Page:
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Wildlife and bird watching in Wales

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What wildlife can be seen in the sea off Wales?
There are two principal areas for watching marine wildlife in Wales, Cardigan Bay and the Pembrokeshire coast, particularly the Llyn Peninsula.

In summer, Minke and Pilot whales are most commonly seen with Fin and Killer whales (or Orca, actually a species of dolphin) more rare. Dolphins are present and can be seen all year round, and while Bottlenose dolphins are reasonably common, Risso’s and Atlantic white-sided are more unusual. It is thought that the resident population of dolphins in Cardigan Bay number 150-200. It is occasionally possible to see whales and dolphins from the shore, though luck is needed. Newquay pier and Lynas Point (Anglesey) probably provide your best chances. Harbour porpoises are probably the most common sighting, while Grey seals, Basking sharks and Sunfish are also seen.

Grey Seals may be seen on the coast at various places in Wales, such as Cardigan Island, Ynys Lochtyn, Cwm Tudu and New Quay.
 
Gannets on Grassholm Island, Wales. ©Pembrokeshire Coast National Park Authority
Birds in Wales
The big news is that Ospreys are once again breeding in Wales, at Glaslyn. They first appeared in 2004, and though the nest was blown down in a storm, they bred successfully in 2005. Red Kites are another signature species, and are best seen at the now famous Gigrin farm where as many as several hundred Kites will appear at once (the worse the weather, the more kites appear, usually). Other key species include dippers (try RSPB Lake Vrynwy or Gilfach nature reserve), choughs, puffins, guillemots and razorbills (all on Ramsey Island and Skokholm Island), short eared owls and the world’s largest population of Manx shearwaters (Skomer Island), whimbrel and winged plovers (Snowdonia).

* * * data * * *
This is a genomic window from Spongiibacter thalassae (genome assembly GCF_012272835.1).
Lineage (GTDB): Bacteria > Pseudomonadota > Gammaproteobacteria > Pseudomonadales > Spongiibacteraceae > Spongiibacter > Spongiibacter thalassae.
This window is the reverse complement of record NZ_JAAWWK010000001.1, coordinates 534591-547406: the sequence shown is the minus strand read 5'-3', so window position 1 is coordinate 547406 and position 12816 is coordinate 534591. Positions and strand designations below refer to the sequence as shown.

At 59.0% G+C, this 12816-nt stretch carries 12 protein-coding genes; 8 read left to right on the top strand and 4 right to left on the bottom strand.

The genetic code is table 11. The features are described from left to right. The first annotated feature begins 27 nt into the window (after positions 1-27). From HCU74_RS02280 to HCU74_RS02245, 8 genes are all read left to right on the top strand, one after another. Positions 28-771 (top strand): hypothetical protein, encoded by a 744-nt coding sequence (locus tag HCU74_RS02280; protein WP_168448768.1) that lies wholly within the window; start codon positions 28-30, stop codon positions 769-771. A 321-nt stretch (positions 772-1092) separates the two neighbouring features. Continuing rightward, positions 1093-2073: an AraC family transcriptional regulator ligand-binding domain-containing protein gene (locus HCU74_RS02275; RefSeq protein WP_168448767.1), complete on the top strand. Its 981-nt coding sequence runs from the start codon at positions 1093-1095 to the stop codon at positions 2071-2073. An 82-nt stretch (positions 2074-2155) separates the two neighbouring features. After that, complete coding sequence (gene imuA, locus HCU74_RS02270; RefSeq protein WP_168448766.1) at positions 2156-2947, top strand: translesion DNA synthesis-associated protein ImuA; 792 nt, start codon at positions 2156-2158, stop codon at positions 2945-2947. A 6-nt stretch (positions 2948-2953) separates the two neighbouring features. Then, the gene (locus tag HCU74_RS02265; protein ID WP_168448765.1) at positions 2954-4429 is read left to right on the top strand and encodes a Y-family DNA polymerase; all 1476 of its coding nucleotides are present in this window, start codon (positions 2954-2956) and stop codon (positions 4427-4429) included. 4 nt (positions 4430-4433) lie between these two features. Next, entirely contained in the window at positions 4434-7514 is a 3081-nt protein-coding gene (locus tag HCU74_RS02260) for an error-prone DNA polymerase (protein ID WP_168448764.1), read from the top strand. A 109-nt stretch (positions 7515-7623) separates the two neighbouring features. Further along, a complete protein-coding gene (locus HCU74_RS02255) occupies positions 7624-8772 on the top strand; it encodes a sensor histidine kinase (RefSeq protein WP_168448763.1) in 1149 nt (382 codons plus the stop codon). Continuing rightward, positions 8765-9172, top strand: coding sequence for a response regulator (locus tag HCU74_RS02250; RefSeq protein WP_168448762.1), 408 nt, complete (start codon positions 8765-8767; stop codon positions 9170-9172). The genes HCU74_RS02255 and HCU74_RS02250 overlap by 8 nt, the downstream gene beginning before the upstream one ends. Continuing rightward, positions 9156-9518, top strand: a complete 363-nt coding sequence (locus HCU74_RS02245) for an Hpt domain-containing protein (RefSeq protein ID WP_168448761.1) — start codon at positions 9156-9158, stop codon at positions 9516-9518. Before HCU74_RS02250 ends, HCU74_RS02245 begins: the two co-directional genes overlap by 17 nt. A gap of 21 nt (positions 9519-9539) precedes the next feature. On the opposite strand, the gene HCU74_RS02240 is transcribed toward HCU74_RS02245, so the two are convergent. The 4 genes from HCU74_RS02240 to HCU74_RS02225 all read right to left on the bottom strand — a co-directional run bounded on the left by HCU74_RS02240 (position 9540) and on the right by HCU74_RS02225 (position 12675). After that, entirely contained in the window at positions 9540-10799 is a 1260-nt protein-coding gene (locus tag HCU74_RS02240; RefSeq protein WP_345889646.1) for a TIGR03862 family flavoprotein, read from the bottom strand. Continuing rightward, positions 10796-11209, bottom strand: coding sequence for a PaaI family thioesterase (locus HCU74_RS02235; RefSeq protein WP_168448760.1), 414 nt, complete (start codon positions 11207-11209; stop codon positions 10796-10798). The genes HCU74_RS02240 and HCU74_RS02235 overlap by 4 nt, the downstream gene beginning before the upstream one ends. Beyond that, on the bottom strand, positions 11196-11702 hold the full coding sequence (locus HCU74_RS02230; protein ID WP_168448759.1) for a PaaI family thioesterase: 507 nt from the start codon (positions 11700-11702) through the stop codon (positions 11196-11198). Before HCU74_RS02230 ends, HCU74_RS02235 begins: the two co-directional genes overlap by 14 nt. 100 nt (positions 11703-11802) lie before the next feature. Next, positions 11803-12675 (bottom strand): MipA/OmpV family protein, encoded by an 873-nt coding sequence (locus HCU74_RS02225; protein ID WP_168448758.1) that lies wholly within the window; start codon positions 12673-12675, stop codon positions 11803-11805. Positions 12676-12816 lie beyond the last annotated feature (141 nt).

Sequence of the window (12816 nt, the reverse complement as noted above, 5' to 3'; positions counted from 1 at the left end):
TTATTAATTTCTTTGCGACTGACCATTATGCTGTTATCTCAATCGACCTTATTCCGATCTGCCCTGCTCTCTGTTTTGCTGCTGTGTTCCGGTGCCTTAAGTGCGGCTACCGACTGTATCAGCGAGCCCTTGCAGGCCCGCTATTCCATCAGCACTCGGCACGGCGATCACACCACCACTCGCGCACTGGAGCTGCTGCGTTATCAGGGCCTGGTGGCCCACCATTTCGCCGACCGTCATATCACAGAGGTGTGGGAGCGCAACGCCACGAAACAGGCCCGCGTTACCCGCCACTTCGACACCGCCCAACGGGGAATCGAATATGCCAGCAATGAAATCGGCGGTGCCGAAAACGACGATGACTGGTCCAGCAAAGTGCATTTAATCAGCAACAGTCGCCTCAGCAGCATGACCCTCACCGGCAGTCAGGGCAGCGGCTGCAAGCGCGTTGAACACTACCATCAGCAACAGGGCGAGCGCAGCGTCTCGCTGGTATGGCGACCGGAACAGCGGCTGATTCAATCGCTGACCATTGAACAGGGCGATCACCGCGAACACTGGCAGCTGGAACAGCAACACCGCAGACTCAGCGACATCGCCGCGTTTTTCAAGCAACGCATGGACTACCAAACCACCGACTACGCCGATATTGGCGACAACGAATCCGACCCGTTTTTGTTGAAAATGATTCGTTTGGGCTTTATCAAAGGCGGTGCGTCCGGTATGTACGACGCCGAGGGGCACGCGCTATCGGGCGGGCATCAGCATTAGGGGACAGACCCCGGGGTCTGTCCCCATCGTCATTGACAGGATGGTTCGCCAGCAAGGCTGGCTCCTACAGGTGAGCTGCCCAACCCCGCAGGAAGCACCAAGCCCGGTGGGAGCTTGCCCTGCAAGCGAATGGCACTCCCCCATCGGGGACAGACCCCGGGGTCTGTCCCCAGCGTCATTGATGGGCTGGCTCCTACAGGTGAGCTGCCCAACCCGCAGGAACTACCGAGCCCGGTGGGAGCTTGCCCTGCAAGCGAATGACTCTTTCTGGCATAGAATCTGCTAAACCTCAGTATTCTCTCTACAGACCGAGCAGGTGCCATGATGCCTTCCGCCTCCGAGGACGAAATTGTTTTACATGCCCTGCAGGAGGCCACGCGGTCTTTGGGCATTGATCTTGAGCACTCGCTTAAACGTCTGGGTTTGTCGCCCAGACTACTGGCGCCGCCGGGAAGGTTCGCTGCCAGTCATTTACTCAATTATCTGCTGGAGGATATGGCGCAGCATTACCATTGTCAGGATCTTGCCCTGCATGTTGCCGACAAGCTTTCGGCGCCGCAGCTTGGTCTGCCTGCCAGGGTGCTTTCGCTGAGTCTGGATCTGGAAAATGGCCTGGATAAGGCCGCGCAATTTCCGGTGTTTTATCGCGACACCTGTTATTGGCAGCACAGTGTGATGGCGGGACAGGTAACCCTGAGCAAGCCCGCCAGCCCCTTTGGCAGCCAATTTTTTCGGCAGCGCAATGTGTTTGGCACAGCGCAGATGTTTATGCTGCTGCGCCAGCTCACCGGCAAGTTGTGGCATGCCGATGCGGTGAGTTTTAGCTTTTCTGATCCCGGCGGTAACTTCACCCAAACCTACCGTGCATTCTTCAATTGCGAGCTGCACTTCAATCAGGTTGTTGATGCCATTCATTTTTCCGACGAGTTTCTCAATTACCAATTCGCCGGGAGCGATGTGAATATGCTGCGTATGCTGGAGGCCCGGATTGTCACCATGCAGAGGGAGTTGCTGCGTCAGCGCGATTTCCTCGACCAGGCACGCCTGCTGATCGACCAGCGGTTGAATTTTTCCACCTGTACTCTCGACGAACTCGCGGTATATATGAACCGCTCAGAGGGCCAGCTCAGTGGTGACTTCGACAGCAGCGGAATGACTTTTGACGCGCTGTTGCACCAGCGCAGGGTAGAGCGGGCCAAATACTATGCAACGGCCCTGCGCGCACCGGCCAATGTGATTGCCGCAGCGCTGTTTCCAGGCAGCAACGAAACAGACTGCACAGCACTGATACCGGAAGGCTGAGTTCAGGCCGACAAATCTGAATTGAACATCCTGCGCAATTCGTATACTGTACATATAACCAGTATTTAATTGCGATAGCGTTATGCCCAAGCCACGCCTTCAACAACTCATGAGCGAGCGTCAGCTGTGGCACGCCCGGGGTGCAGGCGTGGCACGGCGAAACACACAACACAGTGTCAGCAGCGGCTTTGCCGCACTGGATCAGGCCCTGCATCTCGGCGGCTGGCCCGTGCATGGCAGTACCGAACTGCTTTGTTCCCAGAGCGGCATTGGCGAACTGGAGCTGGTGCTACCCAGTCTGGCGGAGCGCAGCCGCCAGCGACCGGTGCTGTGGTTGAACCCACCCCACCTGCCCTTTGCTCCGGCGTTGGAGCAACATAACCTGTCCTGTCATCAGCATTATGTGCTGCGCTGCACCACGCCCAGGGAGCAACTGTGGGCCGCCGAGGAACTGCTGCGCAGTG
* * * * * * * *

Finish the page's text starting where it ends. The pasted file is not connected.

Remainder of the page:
With a wide variety of rocky coastline, coastal marshes, a mountainous interior, upland heaths, numerous lakes and reservoirs and some large swathes of broad leaf and conifer forest, Wales attracts more than it’s fair share of bird species, around 420 different species have been recorded (compared with roughly 530 in England).
 
Marloes Sands, Pembrokeshire.  © Pembrokeshire Coast National Park
 
Mammals in Wales
The biggest non-marine mammals in Wales are Red deer, one of five deer species found in Wales; Fallow, Roe, Sika and Muntjac deer are also found but deer numbers are not high and they are much less common than in England or Scotland. Polecats and Pine Martens still inhabit the forests of Snowdonia though are very rarely seen, and stoats, weasels, hares, rabbits, otters, badgers, foxes and hedgehogs are all present. Red squirrels can still be found if you know where to look; try the Clocaenog Forest (a good place for black grouse too) in North Wales, not far from Corwen.
13 species of bat have been recorded in Wales, including Greater and Lesser horseshoe bats.

Reptiles in Wales
Grass snakes, adders and common lizards (try Oxwich bay) are all present, though not often seen. There have been several succesful reintroductions of sand lizards into north and west Wales, click here for more information.
 
 Sand lizard male. © Mick Brummage.

County by county

reviews/reviews_2010/seashore_safaris

Seashore safaris

Best activity book of the year 
Summer is here, we have warm weather, and the beach is beckoning. A swim, build a couple of sandcastles, a bit of beach cricket, but what to do next?

Click rockpooling to read more 

reviews/reviews_2010/great_british_marine_animals

Great British Marine Animals - 3rd Edition

Many people think of the waters around Great Britain as cold, grey and fairly lifeless. This book will put you right (though noone can argue about the water temperature).
Read full review »

The Gannets of Grassholm Island

Gannets have now colonised the island in huge numbers. Grassholm covers only 22 acres and there are at least 60,000 Gannets plus their chicks, as well as small colonies of Guillemots, Razorbills, Kittiwakes and Shags.

Click here to read the full article